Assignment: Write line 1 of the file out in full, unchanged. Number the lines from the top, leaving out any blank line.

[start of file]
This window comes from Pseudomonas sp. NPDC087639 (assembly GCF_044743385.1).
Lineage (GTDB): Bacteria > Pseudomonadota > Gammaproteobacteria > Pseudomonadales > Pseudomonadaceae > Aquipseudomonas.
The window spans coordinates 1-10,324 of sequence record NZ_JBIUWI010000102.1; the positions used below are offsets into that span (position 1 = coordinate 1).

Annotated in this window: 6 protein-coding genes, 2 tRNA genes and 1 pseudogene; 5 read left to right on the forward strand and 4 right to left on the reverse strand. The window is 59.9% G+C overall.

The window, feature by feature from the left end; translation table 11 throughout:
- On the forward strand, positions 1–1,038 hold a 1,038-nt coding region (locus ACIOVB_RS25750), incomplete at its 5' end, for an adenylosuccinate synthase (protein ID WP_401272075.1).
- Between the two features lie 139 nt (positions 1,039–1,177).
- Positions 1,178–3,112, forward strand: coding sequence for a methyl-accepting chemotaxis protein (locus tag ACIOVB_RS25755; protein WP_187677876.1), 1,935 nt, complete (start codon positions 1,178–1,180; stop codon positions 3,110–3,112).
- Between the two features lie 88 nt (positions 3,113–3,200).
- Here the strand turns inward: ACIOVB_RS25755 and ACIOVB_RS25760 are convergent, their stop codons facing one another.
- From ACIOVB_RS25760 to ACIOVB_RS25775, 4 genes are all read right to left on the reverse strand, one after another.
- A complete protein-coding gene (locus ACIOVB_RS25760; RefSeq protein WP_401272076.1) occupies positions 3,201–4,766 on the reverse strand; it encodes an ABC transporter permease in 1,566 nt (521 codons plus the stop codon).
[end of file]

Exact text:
This window comes from Pseudomonas sp. NPDC087639 (assembly GCF_044743385.1).